Ottawa transit riders may soon notice a change in OC Transpo’s fare validation methods.
City staff said in a recent report the agency will review the responsibilities of its special constables and fare enforcement units following concerns about fare-related assaults against bus operators.
The report was issued in response to inquiries made by Gloucester-South Nepean Coun. Carol Anne Meehan about the agency’s strategies to ensure riders are paying their fares.
OC Transpo has four fare inspectors who check for proof of payment. The agency also employs 47 special constables and superintendents who monitor the transit system but do not conduct formal fare validation, staff said.
Meehan asked staff to compare enforcement measures for Ottawa’s transit operations to systems in cities with comparable sizes.
“Is fare enforcement a priority in those other cities? Why?” she asked in a memo to city staff. “How is enforcement carried out?”
Staff responded by saying OC Transpo follows an “inform not enforce” method of dealing with customer disputes. This approach, they said, is similar to that of cities with similar transit structures, such as Calgary and Montreal.
Calgary Transit has recently revised its enforcement strategies for safety by increasing the number of fare inspectors.
While operators can remind customers to pay fares when entering a bus, they aren’t permitted to ask riders to pay.
“After the operator has informed a customer that they must pay a fare, if enforcement is required, bus operators are asked to call the operations control centre for assistance,” staff said.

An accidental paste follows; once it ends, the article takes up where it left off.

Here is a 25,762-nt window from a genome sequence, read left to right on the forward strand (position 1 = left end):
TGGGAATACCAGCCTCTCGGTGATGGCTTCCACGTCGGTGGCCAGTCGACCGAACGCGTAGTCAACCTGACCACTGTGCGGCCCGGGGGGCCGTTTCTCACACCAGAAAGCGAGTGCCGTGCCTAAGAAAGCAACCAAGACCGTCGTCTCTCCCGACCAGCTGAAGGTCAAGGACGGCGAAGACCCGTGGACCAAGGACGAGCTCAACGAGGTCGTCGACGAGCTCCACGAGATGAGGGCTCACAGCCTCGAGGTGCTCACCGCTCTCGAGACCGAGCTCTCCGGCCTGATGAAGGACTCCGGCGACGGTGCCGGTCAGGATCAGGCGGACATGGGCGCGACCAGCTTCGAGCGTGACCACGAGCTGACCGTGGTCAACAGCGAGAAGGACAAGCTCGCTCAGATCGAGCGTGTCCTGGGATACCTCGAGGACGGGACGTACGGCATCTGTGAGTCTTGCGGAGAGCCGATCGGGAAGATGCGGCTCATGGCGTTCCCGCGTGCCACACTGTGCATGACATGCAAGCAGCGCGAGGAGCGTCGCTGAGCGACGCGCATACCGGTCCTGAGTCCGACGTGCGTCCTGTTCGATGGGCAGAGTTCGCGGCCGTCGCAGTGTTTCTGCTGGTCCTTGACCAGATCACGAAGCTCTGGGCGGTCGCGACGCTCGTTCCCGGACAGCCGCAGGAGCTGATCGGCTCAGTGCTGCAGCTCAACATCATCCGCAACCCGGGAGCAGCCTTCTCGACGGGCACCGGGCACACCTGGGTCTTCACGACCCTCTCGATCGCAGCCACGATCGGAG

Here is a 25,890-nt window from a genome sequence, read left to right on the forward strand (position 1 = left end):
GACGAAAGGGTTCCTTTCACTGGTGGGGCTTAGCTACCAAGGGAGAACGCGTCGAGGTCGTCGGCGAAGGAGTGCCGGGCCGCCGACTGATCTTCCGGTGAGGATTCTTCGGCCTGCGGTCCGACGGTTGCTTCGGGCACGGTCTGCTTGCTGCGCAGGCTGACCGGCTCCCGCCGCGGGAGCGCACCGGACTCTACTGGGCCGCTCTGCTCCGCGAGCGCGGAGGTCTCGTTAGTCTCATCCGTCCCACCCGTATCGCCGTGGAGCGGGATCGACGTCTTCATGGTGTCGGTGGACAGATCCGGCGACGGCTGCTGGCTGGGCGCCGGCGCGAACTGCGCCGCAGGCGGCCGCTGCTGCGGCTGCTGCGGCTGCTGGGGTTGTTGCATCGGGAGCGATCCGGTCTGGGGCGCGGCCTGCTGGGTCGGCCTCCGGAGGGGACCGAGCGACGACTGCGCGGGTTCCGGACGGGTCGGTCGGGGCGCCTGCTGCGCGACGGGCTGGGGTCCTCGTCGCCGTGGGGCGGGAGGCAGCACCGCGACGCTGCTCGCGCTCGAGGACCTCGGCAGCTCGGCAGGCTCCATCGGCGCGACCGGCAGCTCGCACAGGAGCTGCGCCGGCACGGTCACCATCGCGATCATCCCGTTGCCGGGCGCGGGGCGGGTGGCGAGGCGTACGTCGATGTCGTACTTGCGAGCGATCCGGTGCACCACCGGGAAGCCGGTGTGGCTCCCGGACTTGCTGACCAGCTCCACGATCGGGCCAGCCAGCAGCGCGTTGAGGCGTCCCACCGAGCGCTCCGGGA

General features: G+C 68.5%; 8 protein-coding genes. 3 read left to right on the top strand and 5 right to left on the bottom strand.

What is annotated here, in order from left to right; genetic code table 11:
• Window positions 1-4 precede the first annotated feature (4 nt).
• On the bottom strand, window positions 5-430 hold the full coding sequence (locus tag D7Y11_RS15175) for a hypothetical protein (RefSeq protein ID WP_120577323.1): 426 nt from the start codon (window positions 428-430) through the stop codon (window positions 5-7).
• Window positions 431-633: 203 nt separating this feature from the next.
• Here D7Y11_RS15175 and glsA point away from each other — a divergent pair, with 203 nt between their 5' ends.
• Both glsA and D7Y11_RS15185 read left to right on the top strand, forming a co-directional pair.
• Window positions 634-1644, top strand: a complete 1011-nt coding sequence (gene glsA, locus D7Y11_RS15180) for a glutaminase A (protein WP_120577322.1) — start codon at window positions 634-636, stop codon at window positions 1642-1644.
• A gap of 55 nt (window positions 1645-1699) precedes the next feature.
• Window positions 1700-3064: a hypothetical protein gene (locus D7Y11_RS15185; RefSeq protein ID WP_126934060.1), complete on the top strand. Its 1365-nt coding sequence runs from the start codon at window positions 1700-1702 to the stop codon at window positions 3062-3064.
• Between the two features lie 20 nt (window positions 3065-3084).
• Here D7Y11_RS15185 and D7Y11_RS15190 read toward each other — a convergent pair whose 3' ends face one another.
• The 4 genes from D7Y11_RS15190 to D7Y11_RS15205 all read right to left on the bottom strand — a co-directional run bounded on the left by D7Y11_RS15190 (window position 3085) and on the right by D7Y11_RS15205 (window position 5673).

The fare enforcement and special constable units take over from there.
When Meehan asked what motivated the decision to not allow operators to enforce fare payment, staff responded with statistics on assaults against transit staff. The numbers indicated that 36 per cent of all assaults over a period of eight years, from 2012 to 2020, were related to fares.
The staff report also emphasized the importance of a violence-free work environment.
“Fare enforcement interventions can create conflicts between bus operators and customers. All employees are entitled to work in a safe and respectful workplace.”— City of Ottawa staff report
“Fare enforcement interventions can create conflicts between bus operators and customers,” staff said. “All employees are entitled to work in a safe and respectful workplace.”
The Transit Services 2022 Business Plan and Reporting on 2021 Business Plan suggests the creation of permanent plexiglas barriers between bus operators and riders. OC Transpo introduced the barriers as a COVID-19 precaution, but the plan said the barriers will improve workplace safety. The barriers could limit the number of fare-related assaults against operators.
OC Transpo rider Avery Wilson said he hasn’t witnessed an assault on a bus driver but agrees fare validation is infrequent.
Wilson said he’s seen riders skip paying fares, especially at LRT stations with limited numbers of staff monitoring the gates.
“Unless there’s a security officer there, there is the odd person who’s just going to walk right through,” Wilson said.
He added the most common way riders dodge costs is by going through the gates behind other people.
“But it’s just common courtesy to pay your fare. It should be an instinct. Because, why not? Why cause trouble?”
Chief special constable James Babe said in an email that OC Transpo is looking into the practices of other transit agencies and conducting a review of Ottawa’s fare evasion rates.
According to the City of Ottawa’s 2019 Audit of City Estimates, formal fare inspection in 2018 found between four and 17 per cent of bus riders did not pay fares; among O-Train riders, that number was between 1.5 and 12.5 per cent. These rates only include riders who were checked for proof of payment.
Staff said OC Transpo’s next steps will be to determine the number of riders who don’t pay fares across the entire transit system. How OC Transpo plans to change its fare enforcement strategies to combat fare evasion remains unclear.